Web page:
HOW did she do that?! 

Stung by a first half performance that did not replicate her customary flair, Mwai Kumwenda played the last five minutes of the match like a woman freed from the fear of failure. In the final five minute super shot period she had six two-point attempts and sank five of them, dragging the deficit back to a more complimentary 14 goals, and singlehandedly winning the quarter for the Vixens 23-15. The quarter score before Kumwenda went on this dizzy fling was 12-11 in favour of the Swifts.

MVP: Sarah Klau (Swifts)

Starting lineups: 

Vixens: GS Kumwenda, GA Stanton, WA Mundy, C Moloney, WD Eddy, GD Weston, GK Dehaney

Swifts: GS Wallace, GA Housby, WA Hadley, C Proud, WD Fraser, GD Turner, GK Klau



Briony Akle on living in the team hub, and leaving home on short notice: “It has been hard, there’s no denying that it has been hard on the teams that have had to do it. We’re super resilient, and this is what we love to do. We’re given the opportunity, we’re privileged that we’re out here getting to do it. It’s not in Sydney, but it’s still in front of people who love netball, and being around great netty is keeping us focused and finding the joy in the little situations that aren’t so much joy.”

Simone McKinnis “I thought we’d had a good preparation, I thought we were in a good mind space before the game. Swifts were a good team right from the word go. We had spoken about the first quarter, that Swifts are very strong in that first quarter. We didn’t match that intensity, we didn’t match that intent and focus in the first quarter. There were too many basic errors, and Swifts are a team that will make you pay doubly every time you make those sort of basic errors.”


Maddy Turner picks up an intercept. Image Kirsten Daley


The Vixens continue to struggle with midcourt combinations. Image Kirsten Daley


MVP Sarah Klau, took a game high 12 gains. Image Kirsten Daley


Allie Smith tries for the pocket intercept. Image Kirsten Daley



Match report by Jenny Sinclair


Sunshine Coast Lightning were blown off the court by Fever in their last three encounters, and were facing them in Western Australia in front of the Green Army, so pundits could have been excused for tipping another big margin. However, a safe but smooth outing by the Lightning saw them take out a four point win against Fever, who were unable to maintain their powerful form of the first half of the season.

 WHO dominated?  

It was a consummate team performance by the Lightning athletes, who dominated the match with a combination of slick attacking moves and a strong defensive effort that stifled the Fever’s passage to goal. Cara Koenen’s silky baseline movement and rebounding position saw her outplay Courtney Bruce, while she was fed superbly by her midcourters. MVP Steph Wood dominated, sinking 18/20, and – not content with 17 goal assists and 21 centre pass receives – directed play in the attacking third.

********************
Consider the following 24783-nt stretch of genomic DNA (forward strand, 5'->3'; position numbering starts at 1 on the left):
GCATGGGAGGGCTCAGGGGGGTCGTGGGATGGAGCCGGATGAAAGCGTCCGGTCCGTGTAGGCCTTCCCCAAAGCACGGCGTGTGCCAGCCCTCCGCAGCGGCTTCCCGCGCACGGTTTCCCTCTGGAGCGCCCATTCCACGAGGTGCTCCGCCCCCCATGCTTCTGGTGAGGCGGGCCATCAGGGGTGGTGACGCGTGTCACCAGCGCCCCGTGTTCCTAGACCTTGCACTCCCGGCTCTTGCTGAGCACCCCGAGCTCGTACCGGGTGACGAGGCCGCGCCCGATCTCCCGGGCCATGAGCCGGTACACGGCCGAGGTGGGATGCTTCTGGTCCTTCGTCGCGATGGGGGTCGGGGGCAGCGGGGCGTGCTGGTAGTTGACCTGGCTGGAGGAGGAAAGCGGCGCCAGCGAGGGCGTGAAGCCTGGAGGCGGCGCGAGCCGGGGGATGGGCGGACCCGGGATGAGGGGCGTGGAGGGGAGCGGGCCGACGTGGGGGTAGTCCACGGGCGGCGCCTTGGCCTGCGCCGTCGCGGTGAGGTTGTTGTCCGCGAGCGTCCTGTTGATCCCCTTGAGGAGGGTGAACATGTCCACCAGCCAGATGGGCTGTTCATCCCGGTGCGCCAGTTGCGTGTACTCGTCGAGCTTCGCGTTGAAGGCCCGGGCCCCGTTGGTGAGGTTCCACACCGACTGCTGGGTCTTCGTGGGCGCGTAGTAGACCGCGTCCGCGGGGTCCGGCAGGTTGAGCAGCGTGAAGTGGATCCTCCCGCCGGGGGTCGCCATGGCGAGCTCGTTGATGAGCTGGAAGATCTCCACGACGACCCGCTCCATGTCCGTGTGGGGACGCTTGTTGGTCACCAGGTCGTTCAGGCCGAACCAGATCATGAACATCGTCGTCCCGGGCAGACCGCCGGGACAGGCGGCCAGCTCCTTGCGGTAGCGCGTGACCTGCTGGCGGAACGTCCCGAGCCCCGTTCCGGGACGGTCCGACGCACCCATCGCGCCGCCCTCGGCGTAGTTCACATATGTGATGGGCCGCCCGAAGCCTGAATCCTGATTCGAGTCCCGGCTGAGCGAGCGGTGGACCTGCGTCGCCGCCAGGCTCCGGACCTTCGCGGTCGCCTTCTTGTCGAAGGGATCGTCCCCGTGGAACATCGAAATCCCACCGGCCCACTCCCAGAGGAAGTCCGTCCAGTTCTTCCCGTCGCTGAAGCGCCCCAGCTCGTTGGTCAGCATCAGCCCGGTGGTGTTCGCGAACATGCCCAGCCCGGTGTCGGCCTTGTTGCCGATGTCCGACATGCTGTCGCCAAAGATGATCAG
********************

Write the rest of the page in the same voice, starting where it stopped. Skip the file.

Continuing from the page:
In the defensive circle, Phumza Maweni’s positioning in front of Jhaniele Fowler allowed her to pick off any loose passes. She was supported by Karla Pretorius, who was effective in both double teaming Fowler, but rolling off her to the circle edge where she came up with three gains.

For Fever, Alice Teague-Neeld continued her excellent form of late. While she only sunk 10/13 (8/9 and 2/4 supershots), her work in setting up play couldn’t be ignored. Her ability to get across the line for the centre pass freed up Verity Charles on second phase, to feed the circle.

WHAT worked?  

Lightning was far too clinical across the court, with just 16 turnovers to their credit. It was a safe rather than speedy approach, particularly in the last quarter as they looked to slow play and keep the ball away from the Fever defence.

In recent weeks coach Kylee Byrne has experimented with Maddy McAuliffe in centre, pushing Mahalia Cassidy to wing defence. McAuliffe’s additional seven centimetres may not seem like much, but combined with her extra wing span and defensive prowess, makes it a far more difficult task for opponents safe passage to goal. McAuliffe doesn’t quite have the touch into her shooters as yet, but with the nous of Laura Scherian and Wood, the lack isn’t noticeable.

Mention must also go to Koenen’s in-circle positioning. Her holds were a thing of beauty, with Bruce only able to watch helplessly as balls either sailed over her head, or Koenen out-rebounded her 5 to 1.